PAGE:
Security services in Europe reportedly are searching for at least 22 homegrown jihadists with ties to the ISIS cell that carried out last month's terror attacks in Brussels, as well as last November's coordinated assaults in Paris. 

The Wall Street Journal, citing court documents, as well as interviews with security officials and acquaintances of the wanted men, say that the ISIS operatives became radicalized in Molenbeek, the now-notorious Muslim-majority section of Brussels known as a breeding ground for extremism.

"We see many plots and several cells that we now know are part of the same network," Jean-Charles Brisard of the Center for the Analysis of Terrorism told the Journal. "They’re already here. The problem is how to find them."

According to the Journal, the key figure in recruiting the fugitives to ISIS was Khalid Zerkani, a preacher who was sentenced to 12 years in jail for recruiting young men to fight in Syria. 

The testimony of one of the wanted men's mothers reveals the extent to which her son fell under the spell of radical Islam. The jihadist, Yoni Mayne, began wearing traditional Muslim dress and growing a beard after spending time with Zerkani, she said. 

"One day he threatened to kill me, because I was the devil," the woman said of her son, now 25 years old. Radical groups that Mayne fought with in Syria claimed he was killed in 2014, but European authorities question whether that is really the case.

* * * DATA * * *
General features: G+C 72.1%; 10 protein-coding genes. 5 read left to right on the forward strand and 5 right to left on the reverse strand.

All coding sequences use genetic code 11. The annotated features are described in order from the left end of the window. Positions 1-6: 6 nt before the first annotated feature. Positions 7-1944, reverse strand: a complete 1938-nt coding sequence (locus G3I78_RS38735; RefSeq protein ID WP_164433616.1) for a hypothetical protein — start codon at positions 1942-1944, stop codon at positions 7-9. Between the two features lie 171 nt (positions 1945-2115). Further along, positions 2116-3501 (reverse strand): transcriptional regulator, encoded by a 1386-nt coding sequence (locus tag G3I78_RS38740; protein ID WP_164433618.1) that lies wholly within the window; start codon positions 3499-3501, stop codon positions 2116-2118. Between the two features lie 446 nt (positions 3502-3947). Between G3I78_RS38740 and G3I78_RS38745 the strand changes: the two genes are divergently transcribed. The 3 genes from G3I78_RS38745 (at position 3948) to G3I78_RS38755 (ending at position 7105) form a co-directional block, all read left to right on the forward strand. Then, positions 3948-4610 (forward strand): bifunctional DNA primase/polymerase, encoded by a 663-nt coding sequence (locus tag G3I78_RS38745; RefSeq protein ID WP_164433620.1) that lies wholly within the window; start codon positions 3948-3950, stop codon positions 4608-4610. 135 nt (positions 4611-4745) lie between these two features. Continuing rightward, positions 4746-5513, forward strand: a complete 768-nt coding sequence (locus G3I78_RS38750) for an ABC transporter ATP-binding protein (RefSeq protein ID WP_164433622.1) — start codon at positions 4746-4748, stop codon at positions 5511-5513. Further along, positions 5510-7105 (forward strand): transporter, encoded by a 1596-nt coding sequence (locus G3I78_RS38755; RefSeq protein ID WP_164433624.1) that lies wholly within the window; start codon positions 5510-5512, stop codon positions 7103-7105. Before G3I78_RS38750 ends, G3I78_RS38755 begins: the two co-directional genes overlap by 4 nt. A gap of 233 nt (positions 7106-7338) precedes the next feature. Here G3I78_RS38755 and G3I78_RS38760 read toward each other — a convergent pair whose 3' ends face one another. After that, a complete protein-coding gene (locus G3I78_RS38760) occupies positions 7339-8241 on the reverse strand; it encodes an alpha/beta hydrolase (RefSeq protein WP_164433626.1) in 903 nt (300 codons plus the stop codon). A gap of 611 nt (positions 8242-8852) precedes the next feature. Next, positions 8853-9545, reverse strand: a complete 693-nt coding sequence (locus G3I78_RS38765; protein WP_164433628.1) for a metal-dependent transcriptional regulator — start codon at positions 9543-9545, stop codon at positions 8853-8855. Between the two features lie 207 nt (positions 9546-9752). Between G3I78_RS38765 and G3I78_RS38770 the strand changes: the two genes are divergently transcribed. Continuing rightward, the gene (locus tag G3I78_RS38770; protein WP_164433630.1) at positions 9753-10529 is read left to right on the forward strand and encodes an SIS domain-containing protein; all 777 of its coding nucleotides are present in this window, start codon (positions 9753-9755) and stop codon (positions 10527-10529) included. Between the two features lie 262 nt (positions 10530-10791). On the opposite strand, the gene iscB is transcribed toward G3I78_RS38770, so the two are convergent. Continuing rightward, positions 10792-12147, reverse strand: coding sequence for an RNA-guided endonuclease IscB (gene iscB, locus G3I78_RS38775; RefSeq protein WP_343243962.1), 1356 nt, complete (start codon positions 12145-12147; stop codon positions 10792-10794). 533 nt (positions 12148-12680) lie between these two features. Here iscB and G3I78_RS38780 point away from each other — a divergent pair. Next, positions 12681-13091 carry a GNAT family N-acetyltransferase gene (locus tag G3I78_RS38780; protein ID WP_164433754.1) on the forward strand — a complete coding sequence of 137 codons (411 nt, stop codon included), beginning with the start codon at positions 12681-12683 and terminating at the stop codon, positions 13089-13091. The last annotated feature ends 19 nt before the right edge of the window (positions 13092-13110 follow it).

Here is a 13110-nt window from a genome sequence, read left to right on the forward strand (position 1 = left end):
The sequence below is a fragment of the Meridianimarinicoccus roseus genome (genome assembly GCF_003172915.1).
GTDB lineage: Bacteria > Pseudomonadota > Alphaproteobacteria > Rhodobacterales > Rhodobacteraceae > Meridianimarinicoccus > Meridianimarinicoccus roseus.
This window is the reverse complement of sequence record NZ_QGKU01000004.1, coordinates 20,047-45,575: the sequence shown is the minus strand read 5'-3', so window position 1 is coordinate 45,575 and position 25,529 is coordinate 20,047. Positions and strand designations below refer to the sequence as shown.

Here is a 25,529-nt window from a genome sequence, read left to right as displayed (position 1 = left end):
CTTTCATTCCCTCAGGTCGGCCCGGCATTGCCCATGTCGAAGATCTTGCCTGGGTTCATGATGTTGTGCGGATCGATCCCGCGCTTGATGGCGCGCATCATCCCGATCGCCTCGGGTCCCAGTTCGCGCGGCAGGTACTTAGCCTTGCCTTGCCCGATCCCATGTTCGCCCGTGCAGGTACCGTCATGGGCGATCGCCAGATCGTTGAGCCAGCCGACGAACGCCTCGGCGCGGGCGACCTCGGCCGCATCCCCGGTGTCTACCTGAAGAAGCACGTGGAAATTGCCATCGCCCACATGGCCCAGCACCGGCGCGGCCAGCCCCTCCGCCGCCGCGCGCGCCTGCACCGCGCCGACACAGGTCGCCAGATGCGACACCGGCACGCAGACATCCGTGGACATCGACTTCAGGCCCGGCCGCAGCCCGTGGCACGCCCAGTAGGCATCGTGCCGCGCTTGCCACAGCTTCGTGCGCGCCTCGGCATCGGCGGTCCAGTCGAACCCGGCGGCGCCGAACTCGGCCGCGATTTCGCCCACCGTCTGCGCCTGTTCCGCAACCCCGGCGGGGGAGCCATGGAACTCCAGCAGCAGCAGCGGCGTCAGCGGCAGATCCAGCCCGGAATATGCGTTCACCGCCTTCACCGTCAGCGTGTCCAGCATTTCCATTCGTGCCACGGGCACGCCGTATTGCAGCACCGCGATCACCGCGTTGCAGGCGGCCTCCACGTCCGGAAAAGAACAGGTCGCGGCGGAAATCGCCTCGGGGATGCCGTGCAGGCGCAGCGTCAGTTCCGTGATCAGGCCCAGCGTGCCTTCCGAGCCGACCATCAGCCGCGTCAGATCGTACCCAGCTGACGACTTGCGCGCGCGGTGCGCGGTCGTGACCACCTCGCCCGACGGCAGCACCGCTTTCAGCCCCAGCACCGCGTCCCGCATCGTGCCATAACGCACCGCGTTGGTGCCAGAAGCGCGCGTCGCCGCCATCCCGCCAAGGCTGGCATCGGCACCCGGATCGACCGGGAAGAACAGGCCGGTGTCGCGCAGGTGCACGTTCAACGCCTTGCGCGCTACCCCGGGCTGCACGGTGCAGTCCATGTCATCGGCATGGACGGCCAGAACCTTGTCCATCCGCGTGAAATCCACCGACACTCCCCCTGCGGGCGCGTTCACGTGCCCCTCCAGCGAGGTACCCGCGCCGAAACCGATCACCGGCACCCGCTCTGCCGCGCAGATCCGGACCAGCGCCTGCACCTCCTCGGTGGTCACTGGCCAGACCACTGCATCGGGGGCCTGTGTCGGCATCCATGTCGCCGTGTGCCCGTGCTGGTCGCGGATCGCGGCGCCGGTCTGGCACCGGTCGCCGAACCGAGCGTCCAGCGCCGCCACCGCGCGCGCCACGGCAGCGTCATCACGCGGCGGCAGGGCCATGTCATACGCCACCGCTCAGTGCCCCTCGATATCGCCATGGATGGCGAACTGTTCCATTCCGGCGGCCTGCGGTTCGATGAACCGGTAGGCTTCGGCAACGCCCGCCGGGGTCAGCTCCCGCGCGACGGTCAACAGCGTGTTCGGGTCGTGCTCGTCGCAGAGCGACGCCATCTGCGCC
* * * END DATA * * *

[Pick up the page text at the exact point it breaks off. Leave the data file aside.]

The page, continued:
Another wanted man, 32-year-old Sami Zarrouk, raised an alarm when he told his in-laws he wanted to move to Afghanistan with his wife and train her to become a suicide bomber. Zarrouk went to Syria in July 2013 and later sent a text to his father-in-law saying that he was divorcing his wife. 

The day after the March 22 attacks in Brussels, which killed 32 people at the city's airport and a subway station, the Associated Press reported, citing European and Iraqi officials, that ISIS had trained at least 400 fighters to target the continent, with standing orders to choose the time and place with an eye toward maximum bloodshed and chaos. 

The Brussels attacks and their links to the Nov. 13 terror that killed 130 people in Paris has raised new questions about the ability of Europe's security apparatus to identify and neutralize homegrown terror threats.

The Associated Press contributed to this report.

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